Brinkman P., 2010. The Second Jurassic Dinosaur Rush: Museums and Paleontology in America at the Turn of the Twentieth Century. Chicago, The University of Chicago Press, 345 p.
Caciagli M. & Ferrari G., 2009. The earth sciences in the scientific letters of Giovanni Capellini. Annals of Geophysics, 52(6): 667-671.
Corsi P., 2020. A Chair for Two: Georges Cuvier and Jean-Claude Delamétherie at the Collège de France. In: Darwin au Collège de France [online]. Paris, Collège de France. http://books.openedition.org/cdf/7311, consulté le 21 janvier 2020.
Lopes M.M. & Matos A.C., 2015. O que visitar em Paris durante a Exposição Universal de 1878: Um guia turístico para geólogos. Revista Iberoamericana de Turismo, 5: 48-62.
Podgorny I., 2008. La prueba asesinada. El trabajo de campo y los métodos de registro en la arqueología de los inicios del Siglo XX: 169-205. In: López Beltrán C. & Gorbach F., (Eds.) Saberes Locales. Ensayos sobre historia de la ciencia. Mexico, El Colegio de Michoacán.
Podgorny I. & Lopes M. M., 2016. Filling in the Picture: Nineteenth-Century Museums in Spanish and Portuguese America. Museum History Journal, 9(1): 3-12.
Richard N., 2016. La connaissance du local au prisme des sociétés savantes. L’archéologie préhistorique à la Société polymathique du Morbihan: 127-161. In: Simon J.-F. & Le Gall L. (Eds.), Jalons pour une ethnologie du proche. Savoirs, institutions, pratiques, Brest, CRBC, 406 p.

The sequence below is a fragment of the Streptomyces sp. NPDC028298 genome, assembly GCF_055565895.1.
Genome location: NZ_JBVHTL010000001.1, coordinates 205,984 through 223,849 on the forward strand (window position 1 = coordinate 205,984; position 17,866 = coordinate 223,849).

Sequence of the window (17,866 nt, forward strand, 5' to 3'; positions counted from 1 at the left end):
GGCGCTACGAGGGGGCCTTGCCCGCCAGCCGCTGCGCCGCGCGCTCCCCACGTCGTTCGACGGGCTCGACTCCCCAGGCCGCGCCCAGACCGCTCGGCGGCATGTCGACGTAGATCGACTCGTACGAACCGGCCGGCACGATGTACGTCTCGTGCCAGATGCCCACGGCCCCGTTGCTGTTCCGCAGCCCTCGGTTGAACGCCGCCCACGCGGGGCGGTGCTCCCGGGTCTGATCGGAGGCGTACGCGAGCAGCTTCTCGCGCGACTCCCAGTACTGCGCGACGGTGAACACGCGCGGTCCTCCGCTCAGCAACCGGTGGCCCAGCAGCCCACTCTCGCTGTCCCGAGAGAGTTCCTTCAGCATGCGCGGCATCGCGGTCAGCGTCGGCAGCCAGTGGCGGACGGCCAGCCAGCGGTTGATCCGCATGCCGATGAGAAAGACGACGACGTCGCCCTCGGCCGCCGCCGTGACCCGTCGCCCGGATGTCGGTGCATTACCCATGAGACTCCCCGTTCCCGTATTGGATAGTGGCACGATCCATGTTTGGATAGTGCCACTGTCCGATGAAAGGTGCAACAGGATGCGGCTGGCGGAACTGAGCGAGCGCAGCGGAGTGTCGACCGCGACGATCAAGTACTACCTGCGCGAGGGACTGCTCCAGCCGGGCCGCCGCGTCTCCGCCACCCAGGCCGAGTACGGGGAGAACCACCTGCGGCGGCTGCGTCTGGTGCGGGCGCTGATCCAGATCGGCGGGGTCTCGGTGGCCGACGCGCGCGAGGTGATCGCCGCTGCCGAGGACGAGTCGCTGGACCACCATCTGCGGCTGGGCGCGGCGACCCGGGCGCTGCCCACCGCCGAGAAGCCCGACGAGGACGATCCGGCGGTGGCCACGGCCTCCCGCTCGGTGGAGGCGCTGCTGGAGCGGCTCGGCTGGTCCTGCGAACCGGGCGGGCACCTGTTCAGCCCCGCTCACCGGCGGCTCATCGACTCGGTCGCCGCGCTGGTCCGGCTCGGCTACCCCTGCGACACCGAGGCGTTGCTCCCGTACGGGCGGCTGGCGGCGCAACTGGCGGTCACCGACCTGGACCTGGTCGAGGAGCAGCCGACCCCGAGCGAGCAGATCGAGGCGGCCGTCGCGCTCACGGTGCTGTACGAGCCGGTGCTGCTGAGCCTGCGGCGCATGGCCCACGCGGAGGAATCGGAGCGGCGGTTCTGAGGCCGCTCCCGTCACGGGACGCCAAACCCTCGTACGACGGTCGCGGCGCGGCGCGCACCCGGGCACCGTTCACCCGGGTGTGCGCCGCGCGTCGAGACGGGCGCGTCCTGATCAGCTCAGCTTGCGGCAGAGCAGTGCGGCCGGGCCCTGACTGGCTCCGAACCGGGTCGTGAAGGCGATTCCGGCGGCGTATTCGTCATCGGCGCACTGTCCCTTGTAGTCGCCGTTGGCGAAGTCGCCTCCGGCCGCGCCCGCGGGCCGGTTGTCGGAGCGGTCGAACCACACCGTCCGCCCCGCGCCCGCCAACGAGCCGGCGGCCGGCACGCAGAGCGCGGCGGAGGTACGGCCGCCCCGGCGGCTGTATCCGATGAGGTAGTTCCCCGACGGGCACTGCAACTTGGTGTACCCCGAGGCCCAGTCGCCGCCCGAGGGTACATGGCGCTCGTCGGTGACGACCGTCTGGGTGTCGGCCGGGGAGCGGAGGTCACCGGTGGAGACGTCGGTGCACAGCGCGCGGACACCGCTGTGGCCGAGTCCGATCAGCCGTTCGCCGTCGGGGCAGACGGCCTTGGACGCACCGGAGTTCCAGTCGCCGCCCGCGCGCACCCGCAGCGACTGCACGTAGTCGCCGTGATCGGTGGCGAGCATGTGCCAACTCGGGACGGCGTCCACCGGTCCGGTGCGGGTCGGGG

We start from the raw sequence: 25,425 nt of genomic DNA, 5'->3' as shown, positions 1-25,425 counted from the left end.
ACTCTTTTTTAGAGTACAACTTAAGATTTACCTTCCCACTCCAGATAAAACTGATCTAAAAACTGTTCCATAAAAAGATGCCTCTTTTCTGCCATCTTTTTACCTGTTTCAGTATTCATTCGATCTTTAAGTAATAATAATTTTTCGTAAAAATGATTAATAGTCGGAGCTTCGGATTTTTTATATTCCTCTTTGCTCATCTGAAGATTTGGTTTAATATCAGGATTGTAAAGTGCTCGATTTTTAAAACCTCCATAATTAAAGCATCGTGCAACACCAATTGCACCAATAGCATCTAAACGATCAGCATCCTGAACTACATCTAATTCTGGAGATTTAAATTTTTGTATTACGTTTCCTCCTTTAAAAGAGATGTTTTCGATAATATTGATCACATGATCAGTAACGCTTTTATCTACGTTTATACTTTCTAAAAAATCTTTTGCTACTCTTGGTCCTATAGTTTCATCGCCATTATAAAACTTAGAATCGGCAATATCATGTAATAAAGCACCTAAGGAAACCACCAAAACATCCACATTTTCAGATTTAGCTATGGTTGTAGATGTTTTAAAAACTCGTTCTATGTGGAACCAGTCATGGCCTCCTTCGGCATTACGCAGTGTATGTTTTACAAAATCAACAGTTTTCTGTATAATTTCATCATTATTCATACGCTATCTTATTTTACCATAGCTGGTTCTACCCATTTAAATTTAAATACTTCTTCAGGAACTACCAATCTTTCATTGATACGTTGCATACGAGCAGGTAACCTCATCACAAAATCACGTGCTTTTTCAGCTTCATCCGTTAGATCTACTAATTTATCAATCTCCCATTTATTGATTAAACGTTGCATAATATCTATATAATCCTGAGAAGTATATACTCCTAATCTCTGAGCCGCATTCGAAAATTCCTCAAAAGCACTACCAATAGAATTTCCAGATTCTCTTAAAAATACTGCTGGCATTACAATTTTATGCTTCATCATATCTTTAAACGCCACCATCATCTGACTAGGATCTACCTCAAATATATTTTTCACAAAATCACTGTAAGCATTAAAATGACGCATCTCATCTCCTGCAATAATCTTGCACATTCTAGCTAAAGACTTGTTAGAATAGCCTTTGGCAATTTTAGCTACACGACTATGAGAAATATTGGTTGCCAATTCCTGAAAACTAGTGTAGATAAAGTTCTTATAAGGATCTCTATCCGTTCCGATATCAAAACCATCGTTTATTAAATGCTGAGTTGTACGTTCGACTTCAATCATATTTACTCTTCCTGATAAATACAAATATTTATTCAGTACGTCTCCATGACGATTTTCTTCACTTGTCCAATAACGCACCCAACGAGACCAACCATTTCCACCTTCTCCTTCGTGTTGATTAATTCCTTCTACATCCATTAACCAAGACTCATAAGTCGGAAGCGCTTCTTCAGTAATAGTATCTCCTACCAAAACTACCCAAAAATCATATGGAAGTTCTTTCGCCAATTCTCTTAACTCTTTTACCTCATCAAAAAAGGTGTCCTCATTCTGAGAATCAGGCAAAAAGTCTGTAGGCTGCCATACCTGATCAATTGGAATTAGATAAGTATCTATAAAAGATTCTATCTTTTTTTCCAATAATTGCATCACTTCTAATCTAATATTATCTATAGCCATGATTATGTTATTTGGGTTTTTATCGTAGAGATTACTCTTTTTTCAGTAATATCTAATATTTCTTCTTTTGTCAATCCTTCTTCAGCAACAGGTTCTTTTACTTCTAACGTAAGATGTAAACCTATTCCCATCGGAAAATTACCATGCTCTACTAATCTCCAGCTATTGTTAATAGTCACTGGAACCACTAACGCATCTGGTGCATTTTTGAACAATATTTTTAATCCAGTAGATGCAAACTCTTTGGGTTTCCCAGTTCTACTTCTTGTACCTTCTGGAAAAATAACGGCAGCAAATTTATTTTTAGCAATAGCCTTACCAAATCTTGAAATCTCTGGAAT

Roberts L., 2009. Situating Science in Global History: Local Exchanges and Networks of Circulation. Itinerario, 33: 9-30.
Rudwick M.J.S., 1997. Recherches sur les ossements fossiles: Georges Cuvier et le collecte des alliés internationaux: 591-606. In: Blanckaert C., Cohen C., Corsi P. & Fischer J.-L., Le Muséum au premier siècle de son histoire. Paris, Archives / Muséum national d'histoire naturelle.
Tamborini M., 2016. “If the Americans Can Do It, So Can We”: How Dinosaur Bones Shaped German Paleontology”. History of Science, 54(3): 225-256.
Maria Margaret Lopes
|Podgorny I., Buffetaut E. & Lopes M.M., 2020. Paleontological collections in the making – an introduction to the special issue Colligo, 3(3).|